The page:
Andrew Carroll’s twelve books based on War Letters

 Toby Keith and Willie Nelson, Wacky Tobaccy

31 comments:

  1. Sounds like an interesting wildlife tour. Might be fun to return to feed the young ones.

    What a moving letter your soldier pen pal wrote. Wonder what happened to him? Expect his family would treasure his words whatever his situation. Your words to him certainly made a significant impact on his life there.

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    1. I want to go back in the spring. Several us do and hopefully will follow through.

      I think he died over there, but it would easy enough to check against the Memorial Wall list of names. However, I doubt his parents would still be alive. They'd have to be their mid ninety.

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  2. That sounds like quite the outing, playing with the animals. I'd like to be there in the spring to bottle feed those babies!
    Don't you just dislike those rainy days when you have to go out for an appointment? I'm happy to hear that your ears are cleared up now.
    I think those AED defibrillators are such a marvelous invention. Good thing if you can work one!
    So, you decided to share your letters. I hope (In the case that you want to write a book) that you can make sure no one will 'steal' what you have to write their own. You have your work cut out for you!

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    1. Those animals were fun to see. I especially loved the Yak. The owner says they are his favorites, too. I guess they are pretty gentle.

      When you donate letters to the center there is a form you fill out that deals with copyright issues. You can keep them or sign them over fully to them or keep them but allow others to use them with permission. I will pick the latter. That way if I change my mind about doing a book of my own, I can still do it but the door is open for someone else, too. When I opened the box I realized that I had copied the letters decades ago so I will keep the copies. But I don't think I will ever write the book because to flesh it out it would take researching where some of these guys were stationed and the battles, etc. they wrote the letters about. I don't want to spend that much time looking back when I have limited years ahead of me.

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  3. P.S. I did find one batch of letters tonight that are too personal to send, but I doubt I'll find many like that.

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  4. Some cultures wear their marriage ceremony ring or rings on the third finger of the right
    hand, not the left.

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  5. The soldier’s letter sent a shiver up my spine. Pray God there is no WW3. If there is, the progeny of those who declare war should be in the frontline. ~ Libby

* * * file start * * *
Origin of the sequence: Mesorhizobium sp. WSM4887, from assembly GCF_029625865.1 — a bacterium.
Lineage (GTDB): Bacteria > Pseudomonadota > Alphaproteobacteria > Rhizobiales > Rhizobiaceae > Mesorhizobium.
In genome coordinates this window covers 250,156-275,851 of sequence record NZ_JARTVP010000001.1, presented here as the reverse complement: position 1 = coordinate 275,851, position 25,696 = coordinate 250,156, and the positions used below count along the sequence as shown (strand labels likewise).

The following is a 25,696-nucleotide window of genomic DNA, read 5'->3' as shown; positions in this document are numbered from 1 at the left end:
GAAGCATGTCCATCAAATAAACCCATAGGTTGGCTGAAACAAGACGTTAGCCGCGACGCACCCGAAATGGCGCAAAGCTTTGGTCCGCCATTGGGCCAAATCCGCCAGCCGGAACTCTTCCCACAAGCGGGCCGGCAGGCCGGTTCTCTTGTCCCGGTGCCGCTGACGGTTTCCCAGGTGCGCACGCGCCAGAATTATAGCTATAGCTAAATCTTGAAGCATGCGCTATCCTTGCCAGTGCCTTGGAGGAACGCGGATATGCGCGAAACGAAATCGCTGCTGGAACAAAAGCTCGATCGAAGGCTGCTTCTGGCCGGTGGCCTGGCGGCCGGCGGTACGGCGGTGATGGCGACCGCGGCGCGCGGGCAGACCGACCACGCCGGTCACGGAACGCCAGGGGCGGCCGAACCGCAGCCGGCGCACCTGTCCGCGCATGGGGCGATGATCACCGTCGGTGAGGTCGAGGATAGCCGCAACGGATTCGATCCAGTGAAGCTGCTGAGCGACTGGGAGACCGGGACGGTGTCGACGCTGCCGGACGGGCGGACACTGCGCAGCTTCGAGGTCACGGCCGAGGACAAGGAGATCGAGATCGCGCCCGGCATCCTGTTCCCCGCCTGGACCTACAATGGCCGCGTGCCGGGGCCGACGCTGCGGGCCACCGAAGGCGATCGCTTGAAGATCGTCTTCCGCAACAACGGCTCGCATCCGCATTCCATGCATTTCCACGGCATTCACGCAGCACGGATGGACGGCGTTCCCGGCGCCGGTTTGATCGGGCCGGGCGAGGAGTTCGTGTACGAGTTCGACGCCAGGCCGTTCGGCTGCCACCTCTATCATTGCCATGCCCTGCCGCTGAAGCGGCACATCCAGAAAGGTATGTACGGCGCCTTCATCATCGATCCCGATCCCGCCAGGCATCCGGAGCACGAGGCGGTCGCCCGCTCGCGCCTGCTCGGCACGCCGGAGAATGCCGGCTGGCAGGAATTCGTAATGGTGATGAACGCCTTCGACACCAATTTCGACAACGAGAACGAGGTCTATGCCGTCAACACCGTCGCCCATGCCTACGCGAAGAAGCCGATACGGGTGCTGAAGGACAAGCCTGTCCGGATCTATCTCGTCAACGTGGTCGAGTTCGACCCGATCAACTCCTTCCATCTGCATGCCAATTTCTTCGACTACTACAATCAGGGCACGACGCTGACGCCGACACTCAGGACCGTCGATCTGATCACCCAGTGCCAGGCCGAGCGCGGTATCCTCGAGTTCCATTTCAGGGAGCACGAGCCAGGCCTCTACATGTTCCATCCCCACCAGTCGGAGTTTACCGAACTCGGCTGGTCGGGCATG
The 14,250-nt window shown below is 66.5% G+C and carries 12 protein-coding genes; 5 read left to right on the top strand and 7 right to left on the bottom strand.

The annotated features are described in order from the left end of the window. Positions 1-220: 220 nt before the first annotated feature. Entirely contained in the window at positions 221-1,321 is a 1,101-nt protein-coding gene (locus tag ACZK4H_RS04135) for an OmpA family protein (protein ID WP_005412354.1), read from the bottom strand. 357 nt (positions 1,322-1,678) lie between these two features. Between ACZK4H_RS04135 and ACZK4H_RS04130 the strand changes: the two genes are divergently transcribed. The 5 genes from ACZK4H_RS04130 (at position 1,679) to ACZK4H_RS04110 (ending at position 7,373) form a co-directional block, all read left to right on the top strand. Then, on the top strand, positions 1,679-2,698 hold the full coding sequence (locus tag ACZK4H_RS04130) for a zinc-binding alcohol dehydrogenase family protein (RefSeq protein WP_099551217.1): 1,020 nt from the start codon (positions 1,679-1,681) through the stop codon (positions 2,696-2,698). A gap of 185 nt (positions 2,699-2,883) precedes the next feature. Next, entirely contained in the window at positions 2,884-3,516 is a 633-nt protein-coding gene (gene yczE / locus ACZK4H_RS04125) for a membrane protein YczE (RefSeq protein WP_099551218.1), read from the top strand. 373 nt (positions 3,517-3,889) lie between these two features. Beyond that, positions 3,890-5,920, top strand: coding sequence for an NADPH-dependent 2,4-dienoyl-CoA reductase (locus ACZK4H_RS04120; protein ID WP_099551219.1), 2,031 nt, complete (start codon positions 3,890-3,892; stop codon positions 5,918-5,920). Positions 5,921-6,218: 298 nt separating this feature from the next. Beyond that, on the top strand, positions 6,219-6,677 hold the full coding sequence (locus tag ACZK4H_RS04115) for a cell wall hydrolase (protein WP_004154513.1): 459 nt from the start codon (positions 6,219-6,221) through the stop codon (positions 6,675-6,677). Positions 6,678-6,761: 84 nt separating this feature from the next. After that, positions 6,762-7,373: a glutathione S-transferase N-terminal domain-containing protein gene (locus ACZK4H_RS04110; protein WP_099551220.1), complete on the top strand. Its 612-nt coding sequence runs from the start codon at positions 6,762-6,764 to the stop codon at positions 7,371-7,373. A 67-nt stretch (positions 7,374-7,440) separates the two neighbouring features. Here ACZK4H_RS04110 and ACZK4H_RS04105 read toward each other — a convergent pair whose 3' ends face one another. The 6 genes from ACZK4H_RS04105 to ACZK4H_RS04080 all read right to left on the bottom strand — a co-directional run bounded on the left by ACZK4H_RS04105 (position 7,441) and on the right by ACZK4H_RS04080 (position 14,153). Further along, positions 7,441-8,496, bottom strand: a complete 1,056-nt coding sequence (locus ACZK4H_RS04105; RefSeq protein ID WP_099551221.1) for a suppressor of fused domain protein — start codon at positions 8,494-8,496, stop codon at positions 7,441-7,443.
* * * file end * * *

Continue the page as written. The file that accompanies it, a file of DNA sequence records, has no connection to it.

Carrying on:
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    1. I agree. I stayed up reading letters until four in the morning. Gotta learn to pace myself because it's emotional even when they are not about the war itself.

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  6. I bet that was a fun trip. I had no idea that a reindeer's mouth was so soft or that they would never bite you.

    I'm so happy that you found the right thing to do with your letters, and I do believe this is the thing to do. The lines from your soldier's letter are poignant and poetic. I can feel his yearning. Who would not be moved by his words, and obviously he was moved by yours. You made an impact.

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    1. Some passages of my letters were so naive and "patriotic" I'm slightly embarrassed about that. The passing of time and understanding of history changes how you view things. But it was the common things I was doing everyday was what they wanted to hear about most.

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  7. My niece goes to Chapman College! I love what you are doing!

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    1. Wow! Small world. I love what THEY are doing by making room the Legacy Project. The goal is to get all the war letters online but it's going to take years. The curator didn't say this but I'm guessing at some point they will could get a grant to help with that. That's how so many public records for genealogy research was made searchable online, done under a grant program that Obama put in place. It paid college kids to do it.

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  8. Oregon has an elk farm also! I'm going to look into if they have bottle feeding in the Spring.

    You are an amazing pack rat! I don't save much of anything. I do take a lot of photos and maybe for Christmas I'll make a photo book for each boy. I used to love to look through our photo albums growing up. Now that everything is digital, kids miss out on that!

    Good for you for playing hooky!!

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    1. People who never move, live in a big house and love historical things become "pack rats" by default. LOL

      A few years ago I started three albums---for my two nieces and nephew---and I divided up photos I have of them, their parents, etc. I haven't given them to them but that will be a nice surprise for them when I die.

      I didn't even feel guilty about playing hookie because the time left for the class didn't seem worth it.

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  9. It gave me chills also. What a touching letter and how wonderful it must make you feel to realize how important your letters were to him. Yes, you must produce that pen pal book.
    I'll bet Ken Burns would have loved to have seen those.

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    1. Back when I was 25 and writing the letters I really didn't have the same understanding of what I was doing and how they are filled with iconic things that happened in the sixties, like Kent State, the war protestors, etc. One exchange I read last night cracked me up was a discussion of the model Twiggy and mini-skirts that had just hit England.

      I'm thinking it will be a "Ken Burns" from the next century who will mine the Legacy Letters Project the most. I'm comfortable with the decision to let someone else use what I preserved for whatever purpose they might serve. It's going to be enough of a project for me just to get these letters, re-read organized to donate.